Thestate feared the cult of T’ien Hou since its origin in Ha Tsuen andSan Tin could be traced to the turmoil that marked the Ming-Ch’ingtransition. The collapsing of the Ming and the early attempts ofestablishing Manchu control over the South had resulted in a periodof chaos for coastal dwellers of Fukien and Kwantung. The resolutionof the chaos was marked with the embracing of T’ien Hou as thesymbol of tranquility and stability. Thus, through reading from itsorigin, the state feared the cult because eliminating it could havedisillusioned many coast dwellers that viewed the deity as a symbolof tranquility and social stability. For these coastal dwellers, theT’ien Hou cult represented tranquility and social stability in thenation. Besides, the state feared the T’ien Hou’s cult because ofthe various stories that were given about T’ien Hou and herservices to the state. It was argued that, during the Sung, pirateshad caused trouble along the coast, but T’ien Hou was capable ofmaking a storm that overturned their boats and killed all of them. Inanother incident, T’ien Hou emerged at the mouth of a pirate’smouth cave and kept him confined until imperial troops arrived.Besides, in another incident, T’ien Hou intoxicated the drinkingwater of a pirate convoy, killing all of them in their sleep. Inaddition, during Ch’ing, T’ien Hou aided the emperor to defeatpirates that raided the coast. Because of such incidents, the statefeared the cult associated with T’ien Hou.

Toa greater extent, the state was able to extend the control of thecult of T’ien Hou since it was made to identify with the nationalreligion model. After the state standardized T’ien Hou, the cult ofthe goddess fell under the control of the imperial board of rites,which implied that the deity was to be treated in accordance with thepolicies and regulations of the register of sacrifices in the nation.The cult had to agree with such state control, which is the case seenfor the T’ien Hou festivals. T’ien Hou’s annual festival shouldfall on the 23rdday of the third lunar month, but due to the state’s control, thedates set for the national celebrations in the honor of the deity didnot coincide with this date. Therefore, the state was to a greaterextent able to extend control of the cult of T’ien Hou through thepromotion of worship of T’ien Hou. Although state control isindicated by Watson, Michael Szonyi argues that state control wasextremely superficial.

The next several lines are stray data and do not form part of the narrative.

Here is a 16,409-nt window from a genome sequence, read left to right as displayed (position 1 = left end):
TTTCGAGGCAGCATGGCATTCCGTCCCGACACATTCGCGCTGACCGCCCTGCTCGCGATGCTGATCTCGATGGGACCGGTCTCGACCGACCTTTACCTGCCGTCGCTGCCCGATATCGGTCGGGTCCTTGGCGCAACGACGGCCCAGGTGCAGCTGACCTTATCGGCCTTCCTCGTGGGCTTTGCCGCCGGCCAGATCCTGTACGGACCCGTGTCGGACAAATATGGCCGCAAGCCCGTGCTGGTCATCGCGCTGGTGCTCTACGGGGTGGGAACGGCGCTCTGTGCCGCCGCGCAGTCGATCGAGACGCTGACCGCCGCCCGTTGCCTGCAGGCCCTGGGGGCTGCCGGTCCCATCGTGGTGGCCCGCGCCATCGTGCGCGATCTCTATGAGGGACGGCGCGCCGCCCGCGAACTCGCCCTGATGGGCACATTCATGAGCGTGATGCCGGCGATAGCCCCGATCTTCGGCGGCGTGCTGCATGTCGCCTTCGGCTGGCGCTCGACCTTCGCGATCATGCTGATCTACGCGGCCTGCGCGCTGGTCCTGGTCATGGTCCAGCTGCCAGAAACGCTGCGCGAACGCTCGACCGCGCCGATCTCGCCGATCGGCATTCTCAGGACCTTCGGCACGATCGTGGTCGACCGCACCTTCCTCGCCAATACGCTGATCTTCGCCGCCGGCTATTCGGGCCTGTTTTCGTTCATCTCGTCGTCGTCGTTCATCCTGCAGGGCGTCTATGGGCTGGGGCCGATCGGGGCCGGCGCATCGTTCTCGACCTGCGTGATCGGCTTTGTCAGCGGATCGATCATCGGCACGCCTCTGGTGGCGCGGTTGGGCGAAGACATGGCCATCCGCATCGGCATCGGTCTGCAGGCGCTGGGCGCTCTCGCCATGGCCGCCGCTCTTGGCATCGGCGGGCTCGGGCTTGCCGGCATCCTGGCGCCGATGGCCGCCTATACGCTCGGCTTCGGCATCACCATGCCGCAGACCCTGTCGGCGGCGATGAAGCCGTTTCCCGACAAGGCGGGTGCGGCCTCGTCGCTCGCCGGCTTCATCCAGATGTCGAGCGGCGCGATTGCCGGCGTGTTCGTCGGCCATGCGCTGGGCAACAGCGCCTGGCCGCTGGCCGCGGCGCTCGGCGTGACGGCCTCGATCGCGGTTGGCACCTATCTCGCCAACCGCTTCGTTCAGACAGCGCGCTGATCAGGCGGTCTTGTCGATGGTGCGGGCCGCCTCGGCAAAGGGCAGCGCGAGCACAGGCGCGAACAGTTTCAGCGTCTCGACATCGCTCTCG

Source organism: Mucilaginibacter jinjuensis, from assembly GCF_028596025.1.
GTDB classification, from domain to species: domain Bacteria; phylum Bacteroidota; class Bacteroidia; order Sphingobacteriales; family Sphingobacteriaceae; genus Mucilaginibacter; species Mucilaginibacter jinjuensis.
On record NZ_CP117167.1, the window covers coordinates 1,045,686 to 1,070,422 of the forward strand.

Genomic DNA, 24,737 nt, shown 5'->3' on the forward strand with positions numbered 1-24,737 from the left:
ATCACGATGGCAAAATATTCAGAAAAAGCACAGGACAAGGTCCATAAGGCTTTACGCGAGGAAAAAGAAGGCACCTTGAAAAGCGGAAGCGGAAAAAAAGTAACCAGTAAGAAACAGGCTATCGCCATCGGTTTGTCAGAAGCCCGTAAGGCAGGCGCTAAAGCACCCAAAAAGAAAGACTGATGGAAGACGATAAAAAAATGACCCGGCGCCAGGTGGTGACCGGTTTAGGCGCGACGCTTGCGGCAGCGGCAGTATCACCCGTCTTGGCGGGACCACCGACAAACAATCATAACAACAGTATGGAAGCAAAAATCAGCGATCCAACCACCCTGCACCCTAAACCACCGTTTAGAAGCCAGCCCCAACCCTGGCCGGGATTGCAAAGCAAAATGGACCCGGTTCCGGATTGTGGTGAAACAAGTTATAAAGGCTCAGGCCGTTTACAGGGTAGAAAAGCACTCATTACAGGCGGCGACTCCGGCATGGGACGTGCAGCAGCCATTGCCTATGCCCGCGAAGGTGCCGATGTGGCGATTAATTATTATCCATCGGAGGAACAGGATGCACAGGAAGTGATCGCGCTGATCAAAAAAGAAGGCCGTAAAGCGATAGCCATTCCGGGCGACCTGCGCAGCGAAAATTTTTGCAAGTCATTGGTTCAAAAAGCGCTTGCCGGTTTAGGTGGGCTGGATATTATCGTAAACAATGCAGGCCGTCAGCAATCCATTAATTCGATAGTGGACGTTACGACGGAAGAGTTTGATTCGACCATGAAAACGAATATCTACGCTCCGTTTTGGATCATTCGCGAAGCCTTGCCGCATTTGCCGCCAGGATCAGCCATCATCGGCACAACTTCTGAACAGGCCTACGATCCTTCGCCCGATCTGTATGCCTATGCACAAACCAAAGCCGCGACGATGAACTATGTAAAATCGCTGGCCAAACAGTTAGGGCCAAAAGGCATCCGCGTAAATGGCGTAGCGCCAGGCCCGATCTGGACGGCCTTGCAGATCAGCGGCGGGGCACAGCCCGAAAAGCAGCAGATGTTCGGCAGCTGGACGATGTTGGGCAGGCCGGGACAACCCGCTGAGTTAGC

1. Is the process Watson describes an example of the power of the state or the power of the popular culture?

Theprocess described by Watson is an example of the power of the state.The state is indicated to have the power to control cults that do notcomply with the guidelines of the state. For instance, editors ofgazetteers were given the power of censuring lineages that failed toshow compliance with the state provided guidelines. Besides, Watsondescribes the process of the power of the state because the state isalso indicated to promote the approved cults. For example, althoughthe cult of the T’ien Hou was originally considered among thelocals, it became approved as a national cult through the approval ofthe government and through the government action the cult becamepromoted and recognized as a national cult. This shows the power ofthe state in determining which cult to promote. In addition, thepower of the state is indicated through making the entire nation toobserve the festivals related to a given cult on a particular daywithout failure. Although there is an exact date that T’ien Hou’sshould be celebrated according to the T’ien Hou cult, thegovernment has the power of fixing a national date for hercelebrations.

AlthoughWatson argues that state sanctioning of certain deities resulted tothe expansion of the cults of the deities at the expense of theexisting local cults, Michael Szonyi`s response disputes this claimsince he is of the opinion that although state patronage encouragedlocal elites to claim their worshipped certain deities, this did notimply that these elites and the peasants around them gave up theworshipping of their local deities and adopted the state-approvedones. This opinion can be held because in most emperors, local cultswere reshaped in order to bring them in line with the approved ones.